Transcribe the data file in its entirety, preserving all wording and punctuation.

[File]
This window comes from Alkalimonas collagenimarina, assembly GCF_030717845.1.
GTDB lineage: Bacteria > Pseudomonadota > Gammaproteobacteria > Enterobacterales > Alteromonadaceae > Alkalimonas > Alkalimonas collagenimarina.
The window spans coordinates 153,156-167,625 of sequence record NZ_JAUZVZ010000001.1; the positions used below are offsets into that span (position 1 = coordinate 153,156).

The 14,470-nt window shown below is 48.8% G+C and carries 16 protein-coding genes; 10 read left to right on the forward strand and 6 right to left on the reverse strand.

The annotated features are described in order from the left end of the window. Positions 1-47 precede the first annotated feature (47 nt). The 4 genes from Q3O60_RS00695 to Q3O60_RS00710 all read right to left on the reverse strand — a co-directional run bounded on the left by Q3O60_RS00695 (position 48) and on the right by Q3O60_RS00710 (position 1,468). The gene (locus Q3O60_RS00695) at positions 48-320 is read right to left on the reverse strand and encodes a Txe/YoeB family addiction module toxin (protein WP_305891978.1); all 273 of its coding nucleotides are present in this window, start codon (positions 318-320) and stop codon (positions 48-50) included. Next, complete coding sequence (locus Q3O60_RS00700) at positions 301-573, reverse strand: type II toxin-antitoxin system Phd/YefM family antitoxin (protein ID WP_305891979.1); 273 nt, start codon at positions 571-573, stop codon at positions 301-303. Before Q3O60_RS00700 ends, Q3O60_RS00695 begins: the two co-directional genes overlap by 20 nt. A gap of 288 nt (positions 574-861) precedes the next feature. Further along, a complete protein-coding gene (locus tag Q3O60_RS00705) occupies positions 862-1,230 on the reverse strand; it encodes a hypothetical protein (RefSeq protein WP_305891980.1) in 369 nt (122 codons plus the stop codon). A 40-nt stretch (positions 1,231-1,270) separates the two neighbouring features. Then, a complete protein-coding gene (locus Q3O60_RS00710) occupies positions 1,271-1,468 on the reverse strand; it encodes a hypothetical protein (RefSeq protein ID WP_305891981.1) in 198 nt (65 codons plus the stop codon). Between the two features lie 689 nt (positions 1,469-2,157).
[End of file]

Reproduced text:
This window comes from Alkalimonas collagenimarina, assembly GCF_030717845.1.
GTDB lineage: Bacteria > Pseudomonadota > Gammaproteobacteria > Enterobacterales > Alteromonadaceae > Alkalimonas > Alkalimonas collagenimarina.
The window spans coordinates 153,156-167,625 of sequence record NZ_JAUZVZ010000001.1; the positions used below are offsets into that span (position 1 = coordinate 153,156).

The 14,470-nt window shown below is 48.8% G+C and carries 16 protein-coding genes; 10 read left to right on the forward strand and 6 right to left on the reverse strand.

The annotated features are described in order from the left end of the window. Positions 1-47 precede the first annotated feature (47 nt). The 4 genes from Q3O60_RS00695 to Q3O60_RS00710 all read right to left on the reverse strand — a co-directional run bounded on the left by Q3O60_RS00695 (position 48) and on the right by Q3O60_RS00710 (position 1,468). The gene (locus Q3O60_RS00695) at positions 48-320 is read right to left on the reverse strand and encodes a Txe/YoeB family addiction module toxin (protein WP_305891978.1); all 273 of its coding nucleotides are present in this window, start codon (positions 318-320) and stop codon (positions 48-50) included. Next, complete coding sequence (locus Q3O60_RS00700) at positions 301-573, reverse strand: type II toxin-antitoxin system Phd/YefM family antitoxin (protein ID WP_305891979.1); 273 nt, start codon at positions 571-573, stop codon at positions 301-303. Before Q3O60_RS00700 ends, Q3O60_RS00695 begins: the two co-directional genes overlap by 20 nt. A gap of 288 nt (positions 574-861) precedes the next feature. Further along, a complete protein-coding gene (locus tag Q3O60_RS00705) occupies positions 862-1,230 on the reverse strand; it encodes a hypothetical protein (RefSeq protein WP_305891980.1) in 369 nt (122 codons plus the stop codon). A 40-nt stretch (positions 1,231-1,270) separates the two neighbouring features. Then, a complete protein-coding gene (locus Q3O60_RS00710) occupies positions 1,271-1,468 on the reverse strand; it encodes a hypothetical protein (RefSeq protein ID WP_305891981.1) in 198 nt (65 codons plus the stop codon). Between the two features lie 689 nt (positions 1,469-2,157).